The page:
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Topic: Word Problem help
Replies: 7   Last Post: Feb 9, 2012 11:52 AM

 Messages: [ Previous | Next ]
 Darrell Posts: 126 Registered: 12/6/04
Re: Word Problem help
Posted: Apr 17, 2004 12:34 PM

Since you haven't shown any work on these, I can't know exactly what you're
doing wrong but I will try to get you started in the right direction, and in
one problem I went ahead and worked it completely. Please don't just copy
the answer. If you do you are only hurting yourself because no one is going
to just hand you the answer come test time. Be sure to double check
everything (I wrote this all very rapidly, I have a ball game in an hour).

"jacqueline" <jacquelinem59@hotmail.com> wrote in message
news://3bn180pn63c4gk7rn3mossq27vemtqnfkv@4ax.com...
> i ahve a few word problems that are getting to me.... my sister had
> them and she doesnt remember the answers they were from her class. if
> you could help it would be great
> here are a few of teh questions....
> 1. 2 pumps can fill a pool in 4 and 5 hrs respectively.

...so the slower one takes 1 hour longer to fill the same pool, if it were
filling it alone.

> at noon the
> slower one is turned on and at 1"00 the other is started.
> at what time
> will the pool be filled.

Since the faster pump fills the pool (alone) in 4 hours, it fills 1/4 the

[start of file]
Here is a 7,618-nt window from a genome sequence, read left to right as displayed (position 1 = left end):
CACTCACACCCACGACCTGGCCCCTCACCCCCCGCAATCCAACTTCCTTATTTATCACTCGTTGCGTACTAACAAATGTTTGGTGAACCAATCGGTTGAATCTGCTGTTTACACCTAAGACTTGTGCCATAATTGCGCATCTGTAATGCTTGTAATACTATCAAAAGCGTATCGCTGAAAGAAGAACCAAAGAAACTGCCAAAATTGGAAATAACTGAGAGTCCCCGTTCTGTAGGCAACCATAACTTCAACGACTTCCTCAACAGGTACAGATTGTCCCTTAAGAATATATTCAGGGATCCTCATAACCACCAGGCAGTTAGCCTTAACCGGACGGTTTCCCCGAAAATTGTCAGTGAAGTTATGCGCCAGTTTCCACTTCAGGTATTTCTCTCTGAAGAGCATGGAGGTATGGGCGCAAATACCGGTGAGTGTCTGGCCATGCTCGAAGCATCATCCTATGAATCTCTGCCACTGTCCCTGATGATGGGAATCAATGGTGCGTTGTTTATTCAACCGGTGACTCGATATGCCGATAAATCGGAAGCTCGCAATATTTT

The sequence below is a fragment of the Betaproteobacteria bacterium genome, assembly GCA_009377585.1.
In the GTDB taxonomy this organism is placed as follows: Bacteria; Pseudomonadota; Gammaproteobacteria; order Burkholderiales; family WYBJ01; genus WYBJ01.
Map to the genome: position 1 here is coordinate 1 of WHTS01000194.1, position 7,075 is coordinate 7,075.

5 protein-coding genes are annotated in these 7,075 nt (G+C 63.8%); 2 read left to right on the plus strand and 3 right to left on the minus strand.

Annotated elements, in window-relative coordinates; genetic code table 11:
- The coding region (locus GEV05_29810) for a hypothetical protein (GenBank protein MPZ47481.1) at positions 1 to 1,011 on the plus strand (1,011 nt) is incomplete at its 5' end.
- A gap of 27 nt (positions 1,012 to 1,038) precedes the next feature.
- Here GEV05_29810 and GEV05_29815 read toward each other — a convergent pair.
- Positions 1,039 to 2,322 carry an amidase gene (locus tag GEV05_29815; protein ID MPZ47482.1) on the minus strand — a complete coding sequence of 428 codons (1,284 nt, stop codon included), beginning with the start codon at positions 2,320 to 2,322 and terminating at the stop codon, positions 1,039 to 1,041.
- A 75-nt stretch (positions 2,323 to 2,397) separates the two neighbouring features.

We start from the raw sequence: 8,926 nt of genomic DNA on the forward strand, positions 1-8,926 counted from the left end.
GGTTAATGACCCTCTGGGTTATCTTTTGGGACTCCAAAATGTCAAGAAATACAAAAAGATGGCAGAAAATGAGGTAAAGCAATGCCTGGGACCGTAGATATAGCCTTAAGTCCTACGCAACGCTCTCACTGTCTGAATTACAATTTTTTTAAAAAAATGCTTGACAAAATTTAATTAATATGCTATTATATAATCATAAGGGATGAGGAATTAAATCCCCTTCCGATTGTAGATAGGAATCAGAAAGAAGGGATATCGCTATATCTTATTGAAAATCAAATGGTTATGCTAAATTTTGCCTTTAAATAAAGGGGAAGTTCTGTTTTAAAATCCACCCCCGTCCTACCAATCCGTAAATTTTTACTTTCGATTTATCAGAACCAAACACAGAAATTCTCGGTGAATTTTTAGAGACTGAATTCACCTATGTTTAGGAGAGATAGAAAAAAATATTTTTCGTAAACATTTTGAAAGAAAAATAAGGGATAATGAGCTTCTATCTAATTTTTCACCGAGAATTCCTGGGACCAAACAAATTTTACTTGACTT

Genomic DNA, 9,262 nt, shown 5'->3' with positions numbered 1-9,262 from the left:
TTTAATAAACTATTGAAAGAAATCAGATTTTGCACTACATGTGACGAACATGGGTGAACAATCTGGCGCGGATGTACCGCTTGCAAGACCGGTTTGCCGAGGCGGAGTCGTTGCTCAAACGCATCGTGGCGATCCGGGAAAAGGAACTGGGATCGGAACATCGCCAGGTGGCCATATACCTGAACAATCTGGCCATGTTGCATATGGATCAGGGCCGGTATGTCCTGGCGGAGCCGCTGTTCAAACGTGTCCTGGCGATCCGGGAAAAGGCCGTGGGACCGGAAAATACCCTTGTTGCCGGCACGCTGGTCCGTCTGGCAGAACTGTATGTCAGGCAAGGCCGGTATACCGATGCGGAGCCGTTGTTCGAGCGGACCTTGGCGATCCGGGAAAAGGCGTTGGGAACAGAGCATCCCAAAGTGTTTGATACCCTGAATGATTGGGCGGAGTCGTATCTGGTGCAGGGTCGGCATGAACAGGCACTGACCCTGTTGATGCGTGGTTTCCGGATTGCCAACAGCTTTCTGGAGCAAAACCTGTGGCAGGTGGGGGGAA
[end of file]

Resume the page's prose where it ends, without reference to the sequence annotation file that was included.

pool in 1 hour, i.e. completes 1/4 of the entire pool-filling 'job'. The
slower pump fills 1/5 the pool in 1 hour, i.e. takes one hour to complete
1/5 of the same job.

The parts of the jobs done by each pump, must add to "1" job.

part done by fast pump + part done by slow pump = 1

The part done by each pump is the rate per hour at which it pumps (1/4 and
1/5 respectively) times the #of hours pumped. The total #of hours pumped is
what you're looking for, so assign it a variable (why not h for hours).
This means...

1/4(h) + (1/5)h = 1

> 2. how many 6 digits palindromic numbers are there?

...meaning its the same number written forward and backward, e.g. 100001.
It's basically a 'counting' problem, not at all dissimilar (fundamentally)
to another recent counting problem asked. For the first three digits, just
count up the possible ways they can each individually turn out. Assuming no
leading 0's are allowed, this means the first digit has 1 less way it can
turn out, than the second and third digits have. By Multiplication
Principle:

# of three digit numbers (assume no leading 0's) is:

# of ways to choose the 1st digit
times
# of ways to choose the 2nd digit
times
# of ways to choose the 3rd digit

Since the last three digits are the mirror image of the first three, the
number of them are the same (just in a different order) so just double this
result. If you allow leading (thus trailing) 0's then just make the
appropriate correction in the #of ways the first digit can be chosen.

> 3. of 75 students surveyed: 48 like basketball,45 like footbal,58 like
> baseball,28 like basket and foot,37 like foot and base, 40 like basket
> and base,and 25 like all 3
> how many like only baseball, and how many dont like any?

This is a good problem for a Venn diagram. These can be a little tricky to
explain without actually showing you a diagram, so I have made one and put
it at the link below. I'll explain how I got the numbers, so hopefully you
can read the explanation while looking at the diagram (print one or both, or
at least open both in different windows side by side.)

I have worked this out, but don't just copy the answer and turn it in
without trying to understand it. That won't help you come test time.

http://aah.ryan-usa.com/venndiagram.gif